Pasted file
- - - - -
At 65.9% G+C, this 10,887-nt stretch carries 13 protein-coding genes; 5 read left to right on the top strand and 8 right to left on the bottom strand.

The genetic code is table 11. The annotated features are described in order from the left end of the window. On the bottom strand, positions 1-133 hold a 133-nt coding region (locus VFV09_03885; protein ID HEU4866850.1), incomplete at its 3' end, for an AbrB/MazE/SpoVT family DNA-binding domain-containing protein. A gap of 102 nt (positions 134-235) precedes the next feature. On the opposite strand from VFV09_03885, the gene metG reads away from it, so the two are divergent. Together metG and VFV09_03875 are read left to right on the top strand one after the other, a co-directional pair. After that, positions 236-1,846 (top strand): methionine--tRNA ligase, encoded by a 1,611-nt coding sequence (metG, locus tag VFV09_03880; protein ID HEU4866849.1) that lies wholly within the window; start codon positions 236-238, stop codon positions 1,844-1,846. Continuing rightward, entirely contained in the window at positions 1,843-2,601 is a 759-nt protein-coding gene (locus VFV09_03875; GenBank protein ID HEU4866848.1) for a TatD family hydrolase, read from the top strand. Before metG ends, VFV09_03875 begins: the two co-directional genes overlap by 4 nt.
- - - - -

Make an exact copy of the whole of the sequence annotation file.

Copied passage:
At 65.9% G+C, this 10,887-nt stretch carries 13 protein-coding genes; 5 read left to right on the top strand and 8 right to left on the bottom strand.

The genetic code is table 11. The annotated features are described in order from the left end of the window. On the bottom strand, positions 1-133 hold a 133-nt coding region (locus VFV09_03885; protein ID HEU4866850.1), incomplete at its 3' end, for an AbrB/MazE/SpoVT family DNA-binding domain-containing protein. A gap of 102 nt (positions 134-235) precedes the next feature. On the opposite strand from VFV09_03885, the gene metG reads away from it, so the two are divergent. Together metG and VFV09_03875 are read left to right on the top strand one after the other, a co-directional pair. After that, positions 236-1,846 (top strand): methionine--tRNA ligase, encoded by a 1,611-nt coding sequence (metG, locus tag VFV09_03880; protein ID HEU4866849.1) that lies wholly within the window; start codon positions 236-238, stop codon positions 1,844-1,846. Continuing rightward, entirely contained in the window at positions 1,843-2,601 is a 759-nt protein-coding gene (locus VFV09_03875; GenBank protein ID HEU4866848.1) for a TatD family hydrolase, read from the top strand. Before metG ends, VFV09_03875 begins: the two co-directional genes overlap by 4 nt.